The Germans on Hill A expected that the Australians might attack, so they went after the few Australian posts. They over ran part of one group. The remainder moved into the company headquarters, The Germans moved onto the Retimo airfield. They took the crews of the disabled tanks prisoner. Most of the Germans eft the airfield by dawn, but about forty men sheltered behind the bank at the beach. At dawn, there was one section from Channel's company still holding on. They were surroundedm but the Germans seemed to have overlooked them. They were on the forward slope of Hill A. Channel's company was reinforced by two platoons. They occupied the narrow part of Hill A.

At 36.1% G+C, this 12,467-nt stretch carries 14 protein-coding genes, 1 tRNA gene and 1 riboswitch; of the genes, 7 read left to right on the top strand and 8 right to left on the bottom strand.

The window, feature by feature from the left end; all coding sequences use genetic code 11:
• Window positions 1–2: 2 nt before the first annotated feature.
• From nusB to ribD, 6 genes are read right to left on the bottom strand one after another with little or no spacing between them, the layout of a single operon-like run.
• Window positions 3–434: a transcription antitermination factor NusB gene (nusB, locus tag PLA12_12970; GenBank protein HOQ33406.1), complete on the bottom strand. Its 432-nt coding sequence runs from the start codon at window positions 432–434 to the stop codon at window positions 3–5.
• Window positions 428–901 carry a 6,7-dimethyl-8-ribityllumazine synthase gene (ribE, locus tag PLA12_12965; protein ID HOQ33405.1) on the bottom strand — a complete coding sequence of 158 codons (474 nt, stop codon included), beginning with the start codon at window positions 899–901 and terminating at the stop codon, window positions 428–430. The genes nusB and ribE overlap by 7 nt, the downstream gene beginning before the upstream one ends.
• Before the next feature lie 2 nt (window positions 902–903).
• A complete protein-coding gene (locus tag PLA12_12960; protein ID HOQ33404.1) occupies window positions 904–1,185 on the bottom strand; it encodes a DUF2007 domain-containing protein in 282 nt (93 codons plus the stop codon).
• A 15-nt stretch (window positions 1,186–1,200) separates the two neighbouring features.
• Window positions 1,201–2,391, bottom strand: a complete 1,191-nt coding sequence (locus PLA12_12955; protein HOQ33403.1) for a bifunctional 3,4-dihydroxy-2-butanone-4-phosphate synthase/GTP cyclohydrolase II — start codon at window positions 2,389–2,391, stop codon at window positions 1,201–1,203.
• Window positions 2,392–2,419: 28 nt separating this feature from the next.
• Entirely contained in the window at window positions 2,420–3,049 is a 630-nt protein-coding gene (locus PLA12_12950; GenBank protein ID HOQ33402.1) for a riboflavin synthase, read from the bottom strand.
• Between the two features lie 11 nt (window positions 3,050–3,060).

Channel led the men in an attack at dawn. The Germans seemed to attack at the same time with a mortar barrage, Channel planned to go around the sides of Hill A as well as over the top. While under fire, Channel's men moved forward some sixty to 100 yards. Channel and a lieutenant were wounded, Channel's men were pushed back until they held a line on the western edge of the narrow part of Hill A.
Moriarity's company and the carrier platoon, without their carriers appeared at 6am. They came from Hill D. They learned that the dawn attack had failed. They arrived at the narrow part of Hill A. Moriarity took command of the men left, which was a lttle less than half of Campbell's unit.
This is based on the account in "Greece, Crete, and Syria" by Gavin Long